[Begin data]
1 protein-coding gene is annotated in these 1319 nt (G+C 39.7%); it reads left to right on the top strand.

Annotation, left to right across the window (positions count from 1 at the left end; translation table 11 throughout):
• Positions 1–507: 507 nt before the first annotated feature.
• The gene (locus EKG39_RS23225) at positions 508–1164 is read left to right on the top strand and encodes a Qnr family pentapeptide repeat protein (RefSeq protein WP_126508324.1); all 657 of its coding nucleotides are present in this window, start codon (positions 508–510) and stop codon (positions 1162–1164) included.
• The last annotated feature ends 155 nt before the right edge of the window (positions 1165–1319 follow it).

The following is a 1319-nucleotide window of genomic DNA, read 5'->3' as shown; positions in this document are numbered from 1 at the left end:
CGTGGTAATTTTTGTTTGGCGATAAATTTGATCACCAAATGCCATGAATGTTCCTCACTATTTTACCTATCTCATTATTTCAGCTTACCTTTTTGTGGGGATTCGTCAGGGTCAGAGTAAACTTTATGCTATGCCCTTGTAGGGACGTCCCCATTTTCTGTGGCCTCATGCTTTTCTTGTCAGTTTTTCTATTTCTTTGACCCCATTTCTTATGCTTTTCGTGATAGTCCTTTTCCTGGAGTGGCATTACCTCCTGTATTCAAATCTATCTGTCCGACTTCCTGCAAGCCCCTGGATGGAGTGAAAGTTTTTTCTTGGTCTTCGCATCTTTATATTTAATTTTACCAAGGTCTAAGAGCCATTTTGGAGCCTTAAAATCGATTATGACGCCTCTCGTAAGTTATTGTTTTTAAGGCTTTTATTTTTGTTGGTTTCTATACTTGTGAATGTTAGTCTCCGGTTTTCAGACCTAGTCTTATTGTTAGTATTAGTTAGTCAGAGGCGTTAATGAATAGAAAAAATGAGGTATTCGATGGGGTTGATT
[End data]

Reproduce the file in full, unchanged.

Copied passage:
1 protein-coding gene is annotated in these 1319 nt (G+C 39.7%); it reads left to right on the top strand.

Annotation, left to right across the window (positions count from 1 at the left end; translation table 11 throughout):
• Positions 1–507: 507 nt before the first annotated feature.
• The gene (locus EKG39_RS23225) at positions 508–1164 is read left to right on the top strand and encodes a Qnr family pentapeptide repeat protein (RefSeq protein WP_126508324.1); all 657 of its coding nucleotides are present in this window, start codon (positions 508–510) and stop codon (positions 1162–1164) included.
• The last annotated feature ends 155 nt before the right edge of the window (positions 1165–1319 follow it).

The following is a 1319-nucleotide window of genomic DNA, read 5'->3' as shown; positions in this document are numbered from 1 at the left end:
CGTGGTAATTTTTGTTTGGCGATAAATTTGATCACCAAATGCCATGAATGTTCCTCACTATTTTACCTATCTCATTATTTCAGCTTACCTTTTTGTGGGGATTCGTCAGGGTCAGAGTAAACTTTATGCTATGCCCTTGTAGGGACGTCCCCATTTTCTGTGGCCTCATGCTTTTCTTGTCAGTTTTTCTATTTCTTTGACCCCATTTCTTATGCTTTTCGTGATAGTCCTTTTCCTGGAGTGGCATTACCTCCTGTATTCAAATCTATCTGTCCGACTTCCTGCAAGCCCCTGGATGGAGTGAAAGTTTTTTCTTGGTCTTCGCATCTTTATATTTAATTTTACCAAGGTCTAAGAGCCATTTTGGAGCCTTAAAATCGATTATGACGCCTCTCGTAAGTTATTGTTTTTAAGGCTTTTATTTTTGTTGGTTTCTATACTTGTGAATGTTAGTCTCCGGTTTTCAGACCTAGTCTTATTGTTAGTATTAGTTAGTCAGAGGCGTTAATGAATAGAAAAAATGAGGTATTCGATGGGGTTGATT